At this point, you’ve probably already been to a half a dozen sites where they request the details of your home, and when you hit the ‘submit’ button, you’re instructed to enter your email address and phone number, so they can “send you the report!”
No bait-and-switch here. I want to give you an overview of the process real estate agents use to arrive at the value of a home; first generally, then a rough sketch of my own specific process.
[Full disclosure: I’m still going to say you really need to check with a real estate agent at the end of the day to get an accurate picture on your home’s worth. You’ll see why as we get into it.]
Before we get into it though, let me address a couple questions you might have.
First of all, can you trust a Zestimate? If you don’t want to read the full article, the TL;DR version is you can in very limited cases (and even then, you shouldn’t fully trust it).
Should I hire an appraiser? No, don’t hire an appraiser. Again, the short version is that appraisers aren’t reading the market like a real estate agent does.
Appraisers do precise calculations and are like the scientists in the lab. Don’t get me wrong, appraisers do good work and are immensely valuable, but not for this kind of application.
Real estate agents are in the trenches with buyers and sellers, and they have more experience and a more intimate knowledge of what’s going on in the market.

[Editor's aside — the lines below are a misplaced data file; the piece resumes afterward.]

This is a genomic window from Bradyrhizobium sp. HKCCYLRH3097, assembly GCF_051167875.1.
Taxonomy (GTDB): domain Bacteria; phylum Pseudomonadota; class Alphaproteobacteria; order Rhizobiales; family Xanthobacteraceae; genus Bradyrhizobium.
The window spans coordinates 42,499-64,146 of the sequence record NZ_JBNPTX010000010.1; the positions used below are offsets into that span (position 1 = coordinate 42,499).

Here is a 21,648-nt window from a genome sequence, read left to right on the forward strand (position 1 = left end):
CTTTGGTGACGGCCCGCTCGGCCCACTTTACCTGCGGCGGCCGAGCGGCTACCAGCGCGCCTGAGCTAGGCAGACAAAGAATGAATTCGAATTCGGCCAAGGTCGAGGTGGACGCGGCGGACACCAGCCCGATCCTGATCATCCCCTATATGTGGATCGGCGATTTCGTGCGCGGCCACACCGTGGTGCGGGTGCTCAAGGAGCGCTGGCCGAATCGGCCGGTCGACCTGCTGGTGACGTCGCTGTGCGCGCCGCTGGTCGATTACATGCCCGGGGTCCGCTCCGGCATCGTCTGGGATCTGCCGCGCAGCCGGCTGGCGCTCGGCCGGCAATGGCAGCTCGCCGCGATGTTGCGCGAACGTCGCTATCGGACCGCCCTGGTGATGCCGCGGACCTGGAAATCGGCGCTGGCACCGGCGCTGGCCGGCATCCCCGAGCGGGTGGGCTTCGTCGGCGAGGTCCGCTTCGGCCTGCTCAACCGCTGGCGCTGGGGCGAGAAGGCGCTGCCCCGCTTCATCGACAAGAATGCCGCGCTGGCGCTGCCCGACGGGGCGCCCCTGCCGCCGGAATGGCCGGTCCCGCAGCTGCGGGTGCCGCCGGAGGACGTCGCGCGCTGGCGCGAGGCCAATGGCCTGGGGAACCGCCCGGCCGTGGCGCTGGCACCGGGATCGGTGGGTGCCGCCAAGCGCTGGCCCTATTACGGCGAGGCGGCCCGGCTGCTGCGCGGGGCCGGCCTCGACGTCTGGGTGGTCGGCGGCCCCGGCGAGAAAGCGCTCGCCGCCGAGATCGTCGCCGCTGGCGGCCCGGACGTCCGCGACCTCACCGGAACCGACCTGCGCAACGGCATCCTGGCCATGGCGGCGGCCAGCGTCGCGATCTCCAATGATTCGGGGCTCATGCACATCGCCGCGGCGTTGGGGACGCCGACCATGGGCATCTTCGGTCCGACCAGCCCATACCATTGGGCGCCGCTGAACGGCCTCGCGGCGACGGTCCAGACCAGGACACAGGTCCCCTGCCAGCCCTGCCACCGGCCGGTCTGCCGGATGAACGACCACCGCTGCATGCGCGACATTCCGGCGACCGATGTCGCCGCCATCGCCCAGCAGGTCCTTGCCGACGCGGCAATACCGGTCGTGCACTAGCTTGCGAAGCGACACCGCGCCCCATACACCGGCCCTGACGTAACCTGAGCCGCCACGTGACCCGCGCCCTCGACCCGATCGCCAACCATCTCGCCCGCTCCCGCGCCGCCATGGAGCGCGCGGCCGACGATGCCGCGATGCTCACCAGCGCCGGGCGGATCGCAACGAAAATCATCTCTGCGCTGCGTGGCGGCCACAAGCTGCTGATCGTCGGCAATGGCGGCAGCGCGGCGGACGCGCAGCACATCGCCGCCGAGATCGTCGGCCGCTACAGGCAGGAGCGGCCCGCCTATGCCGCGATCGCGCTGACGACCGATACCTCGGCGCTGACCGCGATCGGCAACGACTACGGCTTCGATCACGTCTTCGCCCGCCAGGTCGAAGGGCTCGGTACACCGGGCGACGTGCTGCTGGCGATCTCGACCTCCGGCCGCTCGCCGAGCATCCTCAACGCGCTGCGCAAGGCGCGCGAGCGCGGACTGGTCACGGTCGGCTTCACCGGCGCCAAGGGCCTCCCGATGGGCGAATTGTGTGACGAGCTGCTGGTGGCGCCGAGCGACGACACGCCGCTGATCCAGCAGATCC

What a house will sell for and what it might appraise for can be very different numbers (as any experienced agent will tell you).
So, how do real estate agents arrive at a home’s value?
THE REAL ESTATE AGENT’S TOOL—THE “CMA”
If you ask any real estate agent for the value of your home—unless it’s just an informal ballpark estimate—most agents will draft up a Comparative Market Analysis for you.
A “CMA” is basically a small sample of comparable sales (or “comps,” as we like to say) used to infer the worth of your home at a given time.
Comparable sales are recently sold homes that are similar to yours. Once you’ve got a collection of comparable sales (ideally three to five), you can evaluate the differences between the comparable sales and your home (“the subject property”) to arrive at a value range.
“Cookie cutter” neighborhoods can make the process significantly quicker as direct comps are easier to find.
But here in Atascadero, and where my office is in San Luis Obispo, and many places in SLO County for that matter, the neighborhoods have a pretty diverse mix of styles and sizes, making it a bit more complicated.
So, how would I find comparable sales to arrive at a home’s worth?
1. Location. Take a home from any neighborhood and drop that same home 500 feet away in a different neighborhood in San Luis Obispo and the home’s value could swing by a couple hundred thousand dollars. You need to look specifically in the neighborhood of the subject property. Establish the boundaries for your comps.
You also need to pay attention to location within the neighborhood—sometimes there are prized streets to be on because of privacy, and sometimes the street can be a thoroughfare, which can negatively impact the value.
2. Size. Clearly a comparable sale will be close in size. I’m generally looking for a home that’s within 200 square feet of the subject property. If I can dial it in even tighter, I will.
Also of note is the size of the lot. Land is worth a lot (especially in California) and the same house on a 7,500 square foot lot versus an acre lot is going to sell a lot differently (pun partially intended). So set a parameter for the lot size too.